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Development and evaluation of an in vitro model of exercise for studying AMPK signaling dynamics in skeletal muscle

Resource type
Thesis type
(Thesis) M.Sc.
Date created
Author: Dumont, Kyle
Exercise promotes AMP-activated protein kinase (AMPK) signaling in skeletal muscle, where it functions to enhance the expression of fitness-promoting genes. The magnitude of the adaptations depends in part on the dynamics of AMPK signaling; however, the time course of AMPK signaling remains poorly characterized. The purpose of my thesis was to develop and evaluate electrical stimulation of cultured C2C12 myotubes as a method to study AMPK signaling dynamics. I confirmed that differentiation resulted in contractile C2C12 myotubes, that AMPK signaling was detectable, and that electrical stimulation increased cellular oxygen consumption. In response to three hours of electrical stimulation, AMPK signaling increased. Upon cessation of stimulation, AMPK signaling decreased. However, the magnitude of signaling was marginal, such that further work is required to define experimental conditions that lead to robust AMPK signaling. I conclude that electrical stimulation of C2C12 myotubes is a promising means to study AMPK signaling dynamics.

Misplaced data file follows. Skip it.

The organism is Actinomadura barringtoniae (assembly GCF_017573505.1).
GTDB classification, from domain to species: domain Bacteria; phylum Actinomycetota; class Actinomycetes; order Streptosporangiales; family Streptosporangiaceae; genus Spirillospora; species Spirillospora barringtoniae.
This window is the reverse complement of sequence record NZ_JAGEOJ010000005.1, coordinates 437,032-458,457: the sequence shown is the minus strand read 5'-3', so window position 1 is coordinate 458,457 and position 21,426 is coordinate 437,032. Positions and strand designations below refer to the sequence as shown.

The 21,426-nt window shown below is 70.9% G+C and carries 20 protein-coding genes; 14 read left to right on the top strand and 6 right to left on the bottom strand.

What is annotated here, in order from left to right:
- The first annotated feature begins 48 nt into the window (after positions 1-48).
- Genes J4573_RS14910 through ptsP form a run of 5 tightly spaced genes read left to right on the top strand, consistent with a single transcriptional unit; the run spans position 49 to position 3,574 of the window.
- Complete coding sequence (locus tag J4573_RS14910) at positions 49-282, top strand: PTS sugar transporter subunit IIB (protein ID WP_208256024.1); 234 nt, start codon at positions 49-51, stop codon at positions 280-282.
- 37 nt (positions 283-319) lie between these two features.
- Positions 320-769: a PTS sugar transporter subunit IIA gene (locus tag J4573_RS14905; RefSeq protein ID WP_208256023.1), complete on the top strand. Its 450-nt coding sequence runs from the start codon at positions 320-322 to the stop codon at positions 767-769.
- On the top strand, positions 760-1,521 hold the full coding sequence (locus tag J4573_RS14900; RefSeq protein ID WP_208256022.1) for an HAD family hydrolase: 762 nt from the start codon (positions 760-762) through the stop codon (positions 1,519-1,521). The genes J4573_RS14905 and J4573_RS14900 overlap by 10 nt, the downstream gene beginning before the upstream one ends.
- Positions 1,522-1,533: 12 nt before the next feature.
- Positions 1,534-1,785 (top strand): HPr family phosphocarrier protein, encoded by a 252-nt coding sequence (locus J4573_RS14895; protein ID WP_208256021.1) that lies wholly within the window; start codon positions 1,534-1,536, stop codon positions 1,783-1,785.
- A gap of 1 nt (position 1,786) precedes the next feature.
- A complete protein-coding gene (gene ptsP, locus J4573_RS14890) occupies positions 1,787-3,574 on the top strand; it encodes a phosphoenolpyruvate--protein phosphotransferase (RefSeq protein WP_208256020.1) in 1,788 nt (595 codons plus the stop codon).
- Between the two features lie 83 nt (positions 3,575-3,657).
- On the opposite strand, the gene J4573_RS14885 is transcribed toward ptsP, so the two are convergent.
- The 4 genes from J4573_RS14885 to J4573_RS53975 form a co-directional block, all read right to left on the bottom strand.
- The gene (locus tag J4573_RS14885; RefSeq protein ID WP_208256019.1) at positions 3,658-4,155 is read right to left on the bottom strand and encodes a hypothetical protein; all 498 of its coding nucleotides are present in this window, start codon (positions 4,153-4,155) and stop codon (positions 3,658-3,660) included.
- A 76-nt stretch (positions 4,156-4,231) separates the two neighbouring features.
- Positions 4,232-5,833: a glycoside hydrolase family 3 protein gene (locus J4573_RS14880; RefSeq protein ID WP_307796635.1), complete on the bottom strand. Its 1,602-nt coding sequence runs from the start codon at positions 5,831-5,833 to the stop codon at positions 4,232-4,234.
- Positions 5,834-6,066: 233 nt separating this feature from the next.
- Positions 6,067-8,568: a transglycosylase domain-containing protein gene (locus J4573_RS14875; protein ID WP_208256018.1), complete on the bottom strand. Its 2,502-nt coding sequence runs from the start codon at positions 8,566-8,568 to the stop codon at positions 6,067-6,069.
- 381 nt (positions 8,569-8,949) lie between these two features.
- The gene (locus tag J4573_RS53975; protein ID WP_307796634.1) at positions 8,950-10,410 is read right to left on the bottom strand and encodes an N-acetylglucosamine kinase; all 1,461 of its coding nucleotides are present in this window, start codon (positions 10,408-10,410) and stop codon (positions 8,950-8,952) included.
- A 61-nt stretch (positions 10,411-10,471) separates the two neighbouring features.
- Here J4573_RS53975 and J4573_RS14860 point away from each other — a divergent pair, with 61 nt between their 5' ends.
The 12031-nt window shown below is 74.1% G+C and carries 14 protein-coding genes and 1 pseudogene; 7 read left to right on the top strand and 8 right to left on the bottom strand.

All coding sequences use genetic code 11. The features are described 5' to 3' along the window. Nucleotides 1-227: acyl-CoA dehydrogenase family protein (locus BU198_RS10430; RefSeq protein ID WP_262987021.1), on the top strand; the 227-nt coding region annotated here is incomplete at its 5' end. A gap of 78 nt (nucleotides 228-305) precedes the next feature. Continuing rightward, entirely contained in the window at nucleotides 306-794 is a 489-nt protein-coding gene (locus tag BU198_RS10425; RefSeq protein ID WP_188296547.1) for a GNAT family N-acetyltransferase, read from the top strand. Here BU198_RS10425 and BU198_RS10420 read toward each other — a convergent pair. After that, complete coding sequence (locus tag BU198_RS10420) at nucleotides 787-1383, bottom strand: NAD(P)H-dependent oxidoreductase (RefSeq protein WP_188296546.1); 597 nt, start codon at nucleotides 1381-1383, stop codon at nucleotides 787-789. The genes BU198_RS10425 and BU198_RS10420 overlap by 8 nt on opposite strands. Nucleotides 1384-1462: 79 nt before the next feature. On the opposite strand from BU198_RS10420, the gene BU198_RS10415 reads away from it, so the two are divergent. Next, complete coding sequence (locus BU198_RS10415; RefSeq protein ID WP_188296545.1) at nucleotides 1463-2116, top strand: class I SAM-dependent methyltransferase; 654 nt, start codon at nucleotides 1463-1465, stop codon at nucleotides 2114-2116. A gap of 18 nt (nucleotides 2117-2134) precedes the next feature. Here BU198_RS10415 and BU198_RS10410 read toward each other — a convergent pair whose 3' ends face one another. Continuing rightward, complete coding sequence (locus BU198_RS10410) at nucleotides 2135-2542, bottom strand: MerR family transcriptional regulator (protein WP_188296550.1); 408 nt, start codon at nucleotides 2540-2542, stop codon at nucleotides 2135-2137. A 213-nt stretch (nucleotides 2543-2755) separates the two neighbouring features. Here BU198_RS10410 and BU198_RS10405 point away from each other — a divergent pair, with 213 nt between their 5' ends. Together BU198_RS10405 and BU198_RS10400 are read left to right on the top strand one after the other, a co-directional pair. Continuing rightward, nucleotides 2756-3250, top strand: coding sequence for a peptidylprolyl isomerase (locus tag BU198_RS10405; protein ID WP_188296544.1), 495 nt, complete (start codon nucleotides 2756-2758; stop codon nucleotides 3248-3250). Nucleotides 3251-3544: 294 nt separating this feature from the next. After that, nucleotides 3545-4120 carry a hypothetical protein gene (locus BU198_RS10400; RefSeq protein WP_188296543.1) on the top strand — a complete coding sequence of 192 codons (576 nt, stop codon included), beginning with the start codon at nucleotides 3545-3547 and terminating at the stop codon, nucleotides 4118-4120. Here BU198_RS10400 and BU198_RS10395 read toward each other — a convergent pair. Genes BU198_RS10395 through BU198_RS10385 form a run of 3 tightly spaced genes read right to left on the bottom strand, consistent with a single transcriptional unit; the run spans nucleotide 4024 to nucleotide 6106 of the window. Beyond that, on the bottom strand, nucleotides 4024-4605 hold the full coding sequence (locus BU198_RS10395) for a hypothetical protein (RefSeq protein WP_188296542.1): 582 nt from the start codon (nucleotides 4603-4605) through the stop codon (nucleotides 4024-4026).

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Copyright is held by the author.
This thesis may be printed or downloaded for non-commercial research and scholarly purposes.
Scholarly level
Supervisor or Senior Supervisor
Thesis advisor: Clarke, David
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etd20847_KDumont_revised.pdf 3.14 MB

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